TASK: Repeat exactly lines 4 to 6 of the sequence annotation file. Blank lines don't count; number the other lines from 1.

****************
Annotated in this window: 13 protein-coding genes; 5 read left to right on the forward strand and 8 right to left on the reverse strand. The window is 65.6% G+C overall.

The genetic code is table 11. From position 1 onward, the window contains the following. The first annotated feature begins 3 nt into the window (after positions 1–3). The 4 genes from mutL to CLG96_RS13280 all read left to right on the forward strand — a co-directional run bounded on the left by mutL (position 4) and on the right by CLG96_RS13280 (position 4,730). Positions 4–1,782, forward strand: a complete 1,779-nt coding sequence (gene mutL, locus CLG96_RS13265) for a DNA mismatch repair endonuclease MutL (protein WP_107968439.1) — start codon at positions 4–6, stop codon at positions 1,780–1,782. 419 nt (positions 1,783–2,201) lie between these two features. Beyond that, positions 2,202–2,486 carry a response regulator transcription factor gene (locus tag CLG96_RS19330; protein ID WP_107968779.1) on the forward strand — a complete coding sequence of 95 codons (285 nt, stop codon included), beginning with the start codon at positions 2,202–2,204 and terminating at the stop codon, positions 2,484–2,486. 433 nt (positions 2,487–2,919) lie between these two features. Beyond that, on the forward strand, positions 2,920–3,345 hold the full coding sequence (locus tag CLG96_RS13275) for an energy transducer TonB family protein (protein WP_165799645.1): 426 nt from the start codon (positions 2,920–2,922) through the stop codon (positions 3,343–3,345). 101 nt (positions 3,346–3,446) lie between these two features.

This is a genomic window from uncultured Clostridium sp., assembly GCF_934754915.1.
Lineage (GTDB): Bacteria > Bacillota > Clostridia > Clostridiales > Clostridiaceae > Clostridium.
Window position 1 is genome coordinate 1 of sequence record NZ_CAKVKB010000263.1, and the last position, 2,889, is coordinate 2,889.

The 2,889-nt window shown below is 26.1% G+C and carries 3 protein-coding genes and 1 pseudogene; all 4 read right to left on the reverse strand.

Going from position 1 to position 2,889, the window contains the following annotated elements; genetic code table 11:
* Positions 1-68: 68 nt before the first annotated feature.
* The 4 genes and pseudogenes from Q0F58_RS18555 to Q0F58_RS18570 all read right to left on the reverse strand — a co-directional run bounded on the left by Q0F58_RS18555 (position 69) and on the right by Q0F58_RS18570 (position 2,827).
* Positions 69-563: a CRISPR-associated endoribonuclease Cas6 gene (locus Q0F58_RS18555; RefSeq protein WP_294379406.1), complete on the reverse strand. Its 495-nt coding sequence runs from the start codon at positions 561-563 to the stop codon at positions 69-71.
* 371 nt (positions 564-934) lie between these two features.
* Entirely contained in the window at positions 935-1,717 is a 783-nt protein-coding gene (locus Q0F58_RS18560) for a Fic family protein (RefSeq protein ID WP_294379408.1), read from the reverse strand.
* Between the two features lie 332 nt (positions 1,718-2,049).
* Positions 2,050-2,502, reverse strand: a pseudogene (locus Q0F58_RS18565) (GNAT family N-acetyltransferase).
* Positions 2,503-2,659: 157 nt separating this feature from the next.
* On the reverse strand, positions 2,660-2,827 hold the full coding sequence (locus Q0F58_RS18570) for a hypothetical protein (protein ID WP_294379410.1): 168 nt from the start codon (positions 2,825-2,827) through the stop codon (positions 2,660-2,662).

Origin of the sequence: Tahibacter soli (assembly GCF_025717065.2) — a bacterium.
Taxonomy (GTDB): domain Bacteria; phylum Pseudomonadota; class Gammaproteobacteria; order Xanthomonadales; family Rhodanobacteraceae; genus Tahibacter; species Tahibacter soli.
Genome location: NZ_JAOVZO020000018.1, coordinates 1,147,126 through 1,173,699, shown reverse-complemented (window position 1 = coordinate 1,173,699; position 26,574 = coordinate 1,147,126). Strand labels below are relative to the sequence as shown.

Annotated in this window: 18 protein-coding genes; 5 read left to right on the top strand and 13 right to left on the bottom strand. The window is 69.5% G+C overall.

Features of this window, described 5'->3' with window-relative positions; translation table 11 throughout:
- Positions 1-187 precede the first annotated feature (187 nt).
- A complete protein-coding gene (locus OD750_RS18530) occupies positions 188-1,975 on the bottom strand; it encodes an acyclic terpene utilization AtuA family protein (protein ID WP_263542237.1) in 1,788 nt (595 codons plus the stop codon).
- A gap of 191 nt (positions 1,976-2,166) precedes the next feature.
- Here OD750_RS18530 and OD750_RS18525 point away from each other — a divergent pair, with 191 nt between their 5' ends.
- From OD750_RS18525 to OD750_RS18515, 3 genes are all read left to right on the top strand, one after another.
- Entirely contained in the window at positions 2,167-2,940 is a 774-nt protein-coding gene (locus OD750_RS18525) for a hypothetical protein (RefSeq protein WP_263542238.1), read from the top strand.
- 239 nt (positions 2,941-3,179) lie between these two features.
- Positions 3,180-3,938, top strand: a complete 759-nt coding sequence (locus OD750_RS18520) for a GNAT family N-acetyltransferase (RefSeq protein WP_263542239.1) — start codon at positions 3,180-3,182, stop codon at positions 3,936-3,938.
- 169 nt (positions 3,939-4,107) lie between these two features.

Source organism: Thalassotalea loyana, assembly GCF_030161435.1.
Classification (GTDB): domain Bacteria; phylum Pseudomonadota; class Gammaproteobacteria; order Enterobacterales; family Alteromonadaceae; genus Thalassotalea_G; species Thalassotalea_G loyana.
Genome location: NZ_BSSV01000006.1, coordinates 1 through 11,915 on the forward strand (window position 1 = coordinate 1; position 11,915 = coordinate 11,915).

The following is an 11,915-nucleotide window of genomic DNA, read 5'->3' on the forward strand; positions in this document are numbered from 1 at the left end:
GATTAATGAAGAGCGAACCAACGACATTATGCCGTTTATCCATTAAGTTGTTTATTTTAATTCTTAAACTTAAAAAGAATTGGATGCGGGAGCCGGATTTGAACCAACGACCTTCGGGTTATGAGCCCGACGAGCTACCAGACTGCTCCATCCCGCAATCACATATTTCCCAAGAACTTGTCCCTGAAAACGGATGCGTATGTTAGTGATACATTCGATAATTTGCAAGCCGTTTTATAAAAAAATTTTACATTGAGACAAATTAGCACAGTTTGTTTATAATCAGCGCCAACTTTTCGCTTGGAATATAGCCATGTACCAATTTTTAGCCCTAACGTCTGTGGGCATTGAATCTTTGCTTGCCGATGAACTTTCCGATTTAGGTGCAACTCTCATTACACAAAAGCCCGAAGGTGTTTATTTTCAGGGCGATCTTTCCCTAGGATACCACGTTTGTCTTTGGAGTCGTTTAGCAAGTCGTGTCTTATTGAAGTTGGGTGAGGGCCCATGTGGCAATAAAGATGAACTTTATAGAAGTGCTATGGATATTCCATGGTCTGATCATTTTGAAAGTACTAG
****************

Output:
Lineage (GTDB): Bacteria > Bacillota > Clostridia > Clostridiales > Clostridiaceae > Clostridium.
Window position 1 is genome coordinate 1 of sequence record NZ_CAKVKB010000263.1, and the last position, 2,889, is coordinate 2,889.

The 2,889-nt window shown below is 26.1% G+C and carries 3 protein-coding genes and 1 pseudogene; all 4 read right to left on the reverse strand.